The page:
Thursday, April 4, 2013

Quote of the Day (Bart Giamatti, on Baseball)

“It breaks your heart. It is designed to break your heart. The game begins in the spring, when everything else begins again, and it blossoms in the summer, filling the afternoons and evenings, and then as soon as the chill rains come, it stops and leaves you to face the fall alone. You count on it, rely on it to buffer the passage of time, to keep the memory of sunshine and high skies alive, and then just when the days are all twilight, when you need it most, it stops. Today, October 2, a Sunday of rain and broken branches and leaf-clogged drains and slick streets, it stopped, and summer was gone.”—A. Bartlett Giamatti, “The Green Fields of the Mind," in A Great and Glorious Game: Baseball Writings of A. Bartlett Giamatti, edited by Kenneth S. Robson (1998)

A. Bartlett Giamatti was born on this date 75 years ago in Boston. The passage above tells you everything you need to know about why this Renaissance scholar left a career in academe—capped by eight years as President of Yale University—to become President of the National League and, later, Commissioner of Baseball. It was in the latter role that he banned Pete Rose, the all-time hits leader, for life for betting on games--including those involving his own team. Eight days after the announcement in August 1989, Giamatti, his heart taxed by this stress on top of his years of heavy smoking, died.

Rose denied the allegations at the time of the agreement he signed, and for more than a decade later, until it became clear that he would never have a chance of entering the Baseball Hall of Fame unless he owned up to his error.

When his confession came, in 2004, it was grudging and graceless, not to mention totally anticlimactic, the way that Joey Buttafuoco’s was when he admitted at last that yup, he had had sex with Amy Fisher. Even the book’s title, My Prison Without Bars, gave the game away about his lack of contrition. “Right or wrong, the punishment didn’t fit the crime—so I denied the crime.”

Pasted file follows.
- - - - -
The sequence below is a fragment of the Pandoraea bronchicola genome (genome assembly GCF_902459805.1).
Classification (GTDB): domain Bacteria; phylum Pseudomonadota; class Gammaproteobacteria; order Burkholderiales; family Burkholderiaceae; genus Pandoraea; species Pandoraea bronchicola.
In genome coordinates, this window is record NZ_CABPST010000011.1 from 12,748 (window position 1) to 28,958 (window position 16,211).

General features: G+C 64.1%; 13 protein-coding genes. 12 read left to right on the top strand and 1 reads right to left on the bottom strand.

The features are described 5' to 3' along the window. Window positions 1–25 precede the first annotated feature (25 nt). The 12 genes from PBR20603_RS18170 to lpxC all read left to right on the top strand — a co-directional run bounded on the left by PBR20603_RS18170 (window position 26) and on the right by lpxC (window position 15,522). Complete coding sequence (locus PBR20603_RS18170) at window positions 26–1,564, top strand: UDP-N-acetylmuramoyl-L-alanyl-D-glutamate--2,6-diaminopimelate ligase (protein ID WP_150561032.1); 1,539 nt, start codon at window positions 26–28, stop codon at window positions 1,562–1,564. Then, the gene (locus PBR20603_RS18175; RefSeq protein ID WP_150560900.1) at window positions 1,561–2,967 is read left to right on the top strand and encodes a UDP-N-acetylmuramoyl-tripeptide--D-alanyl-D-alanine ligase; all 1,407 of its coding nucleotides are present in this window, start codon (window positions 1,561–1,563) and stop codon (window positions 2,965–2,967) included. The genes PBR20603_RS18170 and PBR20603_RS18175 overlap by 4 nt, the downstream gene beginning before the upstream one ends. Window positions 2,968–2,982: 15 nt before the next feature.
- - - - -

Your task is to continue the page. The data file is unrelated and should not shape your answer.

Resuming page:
And then, this summary passage: “I’m sorry it happened….Let’s move on.” That said all you needed to know about transgressors’ desired moral outcome in our time: forgiveness without contrition. They deny, deny, deny; they put up every legal defense known to man; they incinerate the reputation of their accusers; when the weight of the evidence is finally too much, they say something to the effect of, "If I offended anyone, I apologize."  It’s the same script used by Buttafuoco, Lance Armstrong, Bill Clinton, John Edwards, Mark Sanford…The list goes on and on.

Contrast that with Giamatti’s closing of the book on “Charlie Hustle”—old-fashioned, and all the more powerful and haunting for that: “The matter of Mr. Rose is now closed. It will be debated and discussed. Let no one think that it did not hurt baseball. That hurt will pass, however, as the great glory of the game asserts itself and a resilient institution goes forward. Let it also be clear that no individual is superior to the game.”

Would that Giamatti—and his successor, Fay Vincent—had been around when baseball entered in earnest upon its steroid era. Performance-enhancing drugs spread like a contagion in Bud Selig’s reign as baseball commissioner. Thank God gambling didn’t after Giamatti acted against Rose. It hurt, as he said it had done, but nothing like how might have if Giamatti had played “see no evil.”

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